The following paragraphs are a critique of some of the grossest errors taught by John Wesley. I have chosen a few citations from his works and then commented briefly on each citation. For clarity's sake, my words are in yellow. Wesley's are in white. Far more than what I have written could (and maybe, should) be written about the enormities of this man. Augustus Toplady gave him a trouncing on more than one occasion. However, the language of Toplady has frequently been regarded as over-the-top, Besides, Wesley somehow managed to create an image of sanctity which has made it difficult for the uninformed to believe that Toplady's charges were valid. This has created the illusion that much of the back-and-forth that went on between Wesley and Toplady was of a personal nature rather than a doctrinal one.
Without further ado:
"I have often doubted, whether these were not the very persons whom the rich and honourable Christians, who will always have number as well as power on their side, did not stigmatize, from time to time, with the title of heretics. ... Nay, I have doubted whether that arch-heretic, Montanus, was not one of the holiest men in the second century. Yea, I would not affirm, that the arch-heretic of the fifth century, (as plentifully as he has been bespattered for many ages,) was not one of the holiest men of that age, not excepting St. Augustine himself. ... I verily believe, the real heresy of Pelagius was neither more or less than this: The holding that Christians may, by the grace of God (not without it; that I take to be a mere slander,) 'go on to perfection;' or, in other words, 'fulfil the law of Christ.' (6:328)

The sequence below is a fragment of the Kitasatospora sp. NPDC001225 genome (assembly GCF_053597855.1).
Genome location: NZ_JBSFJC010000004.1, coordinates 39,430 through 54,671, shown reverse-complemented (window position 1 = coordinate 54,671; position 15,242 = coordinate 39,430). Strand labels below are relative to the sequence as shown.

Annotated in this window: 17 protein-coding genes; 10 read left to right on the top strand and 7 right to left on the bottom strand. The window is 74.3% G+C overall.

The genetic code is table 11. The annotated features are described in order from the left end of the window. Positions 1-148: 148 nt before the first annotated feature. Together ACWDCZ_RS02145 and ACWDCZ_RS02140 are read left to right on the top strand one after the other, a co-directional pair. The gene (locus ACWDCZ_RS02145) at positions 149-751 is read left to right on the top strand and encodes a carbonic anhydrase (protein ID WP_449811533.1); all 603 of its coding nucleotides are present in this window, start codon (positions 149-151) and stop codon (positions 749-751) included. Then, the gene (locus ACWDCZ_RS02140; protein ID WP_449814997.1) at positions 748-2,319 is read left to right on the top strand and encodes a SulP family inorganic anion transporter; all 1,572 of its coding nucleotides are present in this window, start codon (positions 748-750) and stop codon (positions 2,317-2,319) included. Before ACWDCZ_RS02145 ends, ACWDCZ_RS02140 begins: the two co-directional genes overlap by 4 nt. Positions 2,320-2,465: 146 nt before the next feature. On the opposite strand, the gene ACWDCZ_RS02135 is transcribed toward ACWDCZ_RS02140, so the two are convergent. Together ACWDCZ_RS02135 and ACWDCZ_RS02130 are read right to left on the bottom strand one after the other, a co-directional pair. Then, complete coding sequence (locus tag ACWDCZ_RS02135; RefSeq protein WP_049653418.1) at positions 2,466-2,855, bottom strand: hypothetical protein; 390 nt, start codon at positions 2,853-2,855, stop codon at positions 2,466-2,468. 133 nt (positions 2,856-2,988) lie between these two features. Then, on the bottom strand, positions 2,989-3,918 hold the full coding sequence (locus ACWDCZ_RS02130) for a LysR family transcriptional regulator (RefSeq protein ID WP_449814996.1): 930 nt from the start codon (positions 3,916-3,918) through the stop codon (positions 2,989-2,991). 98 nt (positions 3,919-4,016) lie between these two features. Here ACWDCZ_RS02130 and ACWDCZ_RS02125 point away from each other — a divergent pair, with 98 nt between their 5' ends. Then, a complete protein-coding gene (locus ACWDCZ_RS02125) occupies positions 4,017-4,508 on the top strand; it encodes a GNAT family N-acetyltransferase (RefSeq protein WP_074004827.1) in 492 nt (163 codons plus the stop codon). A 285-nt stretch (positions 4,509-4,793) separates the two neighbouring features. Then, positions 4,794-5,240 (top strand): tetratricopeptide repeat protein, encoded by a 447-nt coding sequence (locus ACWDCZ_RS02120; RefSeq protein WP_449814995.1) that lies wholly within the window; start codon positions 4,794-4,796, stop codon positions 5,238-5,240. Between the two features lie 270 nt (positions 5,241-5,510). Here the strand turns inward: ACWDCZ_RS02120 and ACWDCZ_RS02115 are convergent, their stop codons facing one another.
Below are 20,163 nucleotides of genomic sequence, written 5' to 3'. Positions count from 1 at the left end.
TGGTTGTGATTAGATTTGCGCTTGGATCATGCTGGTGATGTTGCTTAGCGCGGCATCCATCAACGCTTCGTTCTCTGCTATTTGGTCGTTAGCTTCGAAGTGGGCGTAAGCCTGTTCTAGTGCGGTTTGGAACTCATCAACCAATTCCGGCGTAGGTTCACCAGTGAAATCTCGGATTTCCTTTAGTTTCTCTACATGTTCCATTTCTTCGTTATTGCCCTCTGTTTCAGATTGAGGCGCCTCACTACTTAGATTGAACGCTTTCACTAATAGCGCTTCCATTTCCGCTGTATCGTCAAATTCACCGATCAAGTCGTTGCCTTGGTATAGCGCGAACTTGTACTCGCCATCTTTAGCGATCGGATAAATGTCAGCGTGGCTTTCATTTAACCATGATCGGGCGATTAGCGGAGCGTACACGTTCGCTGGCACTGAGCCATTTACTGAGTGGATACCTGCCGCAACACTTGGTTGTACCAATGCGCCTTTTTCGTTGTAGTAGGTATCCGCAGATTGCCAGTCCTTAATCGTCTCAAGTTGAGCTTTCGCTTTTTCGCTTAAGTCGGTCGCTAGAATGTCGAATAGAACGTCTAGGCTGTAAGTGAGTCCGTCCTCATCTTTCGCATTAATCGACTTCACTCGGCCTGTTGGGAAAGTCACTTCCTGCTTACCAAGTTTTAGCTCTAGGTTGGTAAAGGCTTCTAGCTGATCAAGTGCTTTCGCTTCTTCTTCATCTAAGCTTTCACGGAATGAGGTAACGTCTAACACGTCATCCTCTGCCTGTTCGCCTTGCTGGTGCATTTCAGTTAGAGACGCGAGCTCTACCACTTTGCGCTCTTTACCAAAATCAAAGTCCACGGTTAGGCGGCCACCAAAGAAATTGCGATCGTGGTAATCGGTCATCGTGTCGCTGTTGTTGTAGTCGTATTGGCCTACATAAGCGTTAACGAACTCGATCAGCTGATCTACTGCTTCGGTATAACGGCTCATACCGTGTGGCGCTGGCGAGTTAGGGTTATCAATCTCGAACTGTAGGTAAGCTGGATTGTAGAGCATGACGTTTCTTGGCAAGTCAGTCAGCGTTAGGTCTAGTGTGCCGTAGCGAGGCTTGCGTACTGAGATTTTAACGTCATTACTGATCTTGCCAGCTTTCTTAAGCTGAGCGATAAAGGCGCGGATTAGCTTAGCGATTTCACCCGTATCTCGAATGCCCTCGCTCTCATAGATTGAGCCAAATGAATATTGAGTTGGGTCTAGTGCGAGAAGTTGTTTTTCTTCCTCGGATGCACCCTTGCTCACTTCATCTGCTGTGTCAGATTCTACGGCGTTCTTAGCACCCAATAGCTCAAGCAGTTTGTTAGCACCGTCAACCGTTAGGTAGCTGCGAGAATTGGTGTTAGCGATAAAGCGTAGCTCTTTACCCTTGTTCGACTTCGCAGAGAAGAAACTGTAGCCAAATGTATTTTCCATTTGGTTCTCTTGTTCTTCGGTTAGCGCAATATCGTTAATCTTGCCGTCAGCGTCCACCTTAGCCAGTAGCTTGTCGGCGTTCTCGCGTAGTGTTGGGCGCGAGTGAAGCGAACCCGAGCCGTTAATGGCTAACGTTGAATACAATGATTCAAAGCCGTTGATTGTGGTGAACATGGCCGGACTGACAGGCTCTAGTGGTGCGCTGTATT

There are several gross errors these statements of Wesley’s:
First, he clearly disavows doctrinal integrity as having any place in salvation. You would think he had never read the Athanasian Creed, which explicitly denies that there is salvation for those who do not hold the Christian faith (as defined in that Creed). This, of course, is a fountainhead of anti-intellectualism.
Secondly, Wesley makes it clear without a doubt, that in his system, salvation is purely by works. Deny it till you’re blue in the face, but what else is it when a man says that the essence of Christianity is Wesley’s version of “perfectionism.” Moreover, Wesley picks the worst possible candidates if this were not his meaning: Montanus and Pelagius. There are hundreds of characters from the early history of the Church that he could have chosen to demonstrate his belief that doctrine doesn't matter. Yet he chose (A) a man who in practice denied the sufficiency of Scripture by making the Church’s life depend on constant new revelations from God; and (B) a man who denied the sovereignty of God. Notice that he has no qualms about calling Montanus a “arch-heretic,” even while defending him. Further, he is perfectly happy to accuse Augustine of slander against Pelagius. Yet in the same breath, he stiles him one of the holiest men of the 5th Century (second, perhaps, only to Pelagius!). I guess that means Wesley can still consider himself holy, in spite of being blatantly guilty of slander himself!